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As Uber and Lyft drivers weigh COVID risks and pay, Austinites paying more for rideshare services

Rideshare companies, like Uber, are charging more for trips after an influx of demand. (Shutterstock)

If you've felt like rideshare trips have gotten increasingly expensive this year, you're not alone—and you're not wrong.

The average Uber and Lyft fare rose consistently through the spring and early summer across the country, with consumers paying nearly 50% more per ride in July than they did before the COVID-19 pandemic, according to The Wall Street Journal.

Much of the pressure on the rideshare market is due to the same set of conditions that drove up the cost of airline tickets and rental vehicles for travelers this summer: a sharp decrease in demand last year followed by a sharp rise in demand this spring.

When the pandemic first shut down the country last year, demand for ridesharing collapsed. In a similar vein, as work opportunities dried up, rideshare drivers who did not want to risk contracting the virus turned to other opportunities or claimed unemployment benefits.

But the economic conditions changed rapidly this spring and summer as Austinites received COVID-19 vaccinations and the country's economy reopened. As more people in Austin and around the country began to look for rides, there were fewer drivers to provide them.

One Austin rideshare driver says there are other factors at play.

Mo, a 52-year-old immigrant from India who came to the U.S. more than two decades ago, drove 80 hours per week for Uber and Lyft for years—refusing to take even holidays off. But lately, he has cut back.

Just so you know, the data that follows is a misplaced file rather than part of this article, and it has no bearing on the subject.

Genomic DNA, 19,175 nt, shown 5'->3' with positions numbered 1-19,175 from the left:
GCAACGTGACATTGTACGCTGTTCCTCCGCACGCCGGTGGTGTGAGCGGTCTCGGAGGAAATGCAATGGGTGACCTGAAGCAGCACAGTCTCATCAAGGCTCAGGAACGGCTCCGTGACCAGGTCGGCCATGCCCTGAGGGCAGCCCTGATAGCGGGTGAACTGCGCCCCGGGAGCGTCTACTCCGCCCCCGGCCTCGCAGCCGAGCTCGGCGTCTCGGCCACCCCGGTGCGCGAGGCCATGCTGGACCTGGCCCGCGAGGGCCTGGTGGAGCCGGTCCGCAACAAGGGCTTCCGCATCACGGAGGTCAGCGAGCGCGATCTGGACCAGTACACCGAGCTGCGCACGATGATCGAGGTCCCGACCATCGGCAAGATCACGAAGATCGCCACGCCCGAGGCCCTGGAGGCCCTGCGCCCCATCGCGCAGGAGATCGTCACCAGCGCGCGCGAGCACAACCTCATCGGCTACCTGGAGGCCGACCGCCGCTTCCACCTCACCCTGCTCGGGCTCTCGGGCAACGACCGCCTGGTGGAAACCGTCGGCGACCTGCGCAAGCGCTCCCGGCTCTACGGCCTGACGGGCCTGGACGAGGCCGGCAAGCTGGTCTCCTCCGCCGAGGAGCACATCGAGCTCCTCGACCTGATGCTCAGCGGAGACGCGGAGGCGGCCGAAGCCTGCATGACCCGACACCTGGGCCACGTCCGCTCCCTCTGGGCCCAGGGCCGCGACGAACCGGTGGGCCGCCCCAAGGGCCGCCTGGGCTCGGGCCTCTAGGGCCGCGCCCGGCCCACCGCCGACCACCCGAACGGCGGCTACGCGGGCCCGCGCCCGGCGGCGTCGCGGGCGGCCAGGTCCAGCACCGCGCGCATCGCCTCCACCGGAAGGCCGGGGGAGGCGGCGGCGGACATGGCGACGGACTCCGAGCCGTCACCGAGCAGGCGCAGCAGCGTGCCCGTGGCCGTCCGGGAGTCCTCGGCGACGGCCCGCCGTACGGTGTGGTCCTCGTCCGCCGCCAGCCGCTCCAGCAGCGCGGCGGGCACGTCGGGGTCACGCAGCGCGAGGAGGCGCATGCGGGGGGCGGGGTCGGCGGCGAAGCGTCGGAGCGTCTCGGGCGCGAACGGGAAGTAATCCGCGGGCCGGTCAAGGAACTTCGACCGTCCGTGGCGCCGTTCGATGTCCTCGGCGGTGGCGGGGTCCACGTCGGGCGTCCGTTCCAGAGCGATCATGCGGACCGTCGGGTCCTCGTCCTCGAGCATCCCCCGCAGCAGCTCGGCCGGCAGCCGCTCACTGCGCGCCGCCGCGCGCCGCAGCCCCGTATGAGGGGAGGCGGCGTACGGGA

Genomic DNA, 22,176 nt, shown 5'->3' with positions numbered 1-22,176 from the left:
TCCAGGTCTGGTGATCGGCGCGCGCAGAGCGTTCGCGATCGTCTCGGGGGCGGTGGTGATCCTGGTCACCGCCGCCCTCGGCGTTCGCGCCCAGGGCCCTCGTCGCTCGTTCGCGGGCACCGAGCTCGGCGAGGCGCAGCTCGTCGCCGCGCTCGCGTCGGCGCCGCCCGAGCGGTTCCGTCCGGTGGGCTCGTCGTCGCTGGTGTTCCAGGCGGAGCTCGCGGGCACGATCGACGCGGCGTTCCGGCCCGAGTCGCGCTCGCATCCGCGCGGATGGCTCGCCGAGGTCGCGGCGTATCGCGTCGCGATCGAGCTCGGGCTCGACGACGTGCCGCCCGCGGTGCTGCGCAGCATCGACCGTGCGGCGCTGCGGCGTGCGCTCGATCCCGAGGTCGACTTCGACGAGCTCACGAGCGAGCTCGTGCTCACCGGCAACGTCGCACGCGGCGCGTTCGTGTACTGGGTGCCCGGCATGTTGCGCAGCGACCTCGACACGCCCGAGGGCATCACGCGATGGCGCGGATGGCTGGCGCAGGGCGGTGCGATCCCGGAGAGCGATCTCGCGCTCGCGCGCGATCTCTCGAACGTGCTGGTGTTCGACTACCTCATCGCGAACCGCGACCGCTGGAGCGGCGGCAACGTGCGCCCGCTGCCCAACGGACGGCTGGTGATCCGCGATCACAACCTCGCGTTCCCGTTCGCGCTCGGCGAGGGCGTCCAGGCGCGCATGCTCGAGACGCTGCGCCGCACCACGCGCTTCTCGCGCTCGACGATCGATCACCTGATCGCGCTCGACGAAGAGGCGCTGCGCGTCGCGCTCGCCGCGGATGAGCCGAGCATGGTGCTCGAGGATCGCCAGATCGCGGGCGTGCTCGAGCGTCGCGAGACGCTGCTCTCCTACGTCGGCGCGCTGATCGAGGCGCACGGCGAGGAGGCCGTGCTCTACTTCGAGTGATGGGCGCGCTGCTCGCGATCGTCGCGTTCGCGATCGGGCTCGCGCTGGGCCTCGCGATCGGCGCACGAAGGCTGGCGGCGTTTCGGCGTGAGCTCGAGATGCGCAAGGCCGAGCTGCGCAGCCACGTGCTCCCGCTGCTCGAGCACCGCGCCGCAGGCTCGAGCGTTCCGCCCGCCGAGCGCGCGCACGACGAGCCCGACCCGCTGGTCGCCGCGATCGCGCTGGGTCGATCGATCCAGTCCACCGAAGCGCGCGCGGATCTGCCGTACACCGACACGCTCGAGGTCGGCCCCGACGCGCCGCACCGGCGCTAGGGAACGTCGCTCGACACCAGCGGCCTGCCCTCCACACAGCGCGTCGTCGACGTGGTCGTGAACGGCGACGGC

"Driving for Uber and Lyft is a nightmare," Mo said. "It comes with a lot of risks, and really the pay is just enough to keep up with even the operational expenses, let alone breaking even or even taking something home."

Mo, who asked his name not be used for privacy reasons, said drivers' earning power with Uber and Lyft has not increased at all, let alone commensurately.

That, along with quality control and safety concerns, convinced Mo to help organize a strike of Austin rideshare drivers in late June. Austin was one of a number of cities around the country to see strikes that day, with the largest action taking place in California, where Proposition 22, classifying drivers as independent contractors rather than employees, passed last year.

"They will have to increase the mileage rates," Mo said. "It is impossible to survive… You cannot give such bad mileage rates to drivers. That's the minimum thing they will have to do."

But a Lyft spokesperson wrote in a message to Austonia that certain drivers are earning more money driving than they were prior to the onset of the pandemic and that drivers are steadily returning to work.

"As vaccines rolled out and people started moving again, we began to see the demand for rides outpace the number of available drivers," Lyft spokesperson Eric Smith said. "We've added thousands of drivers in the past few weeks and it's already leading to a better rider experience with wait times down more than 15% nationwide, and down 35% in some major markets."

Uber did not respond to a request for comment.

Mo said that the demand in Austin for rides fluctuates greatly throughout the week, spiking on weekend evenings and slowing during weekdays. Demand is routinely highest during marquee events like Austin City Limits and South By Southwest.

"It continues to be a great time to drive," Smith wrote.


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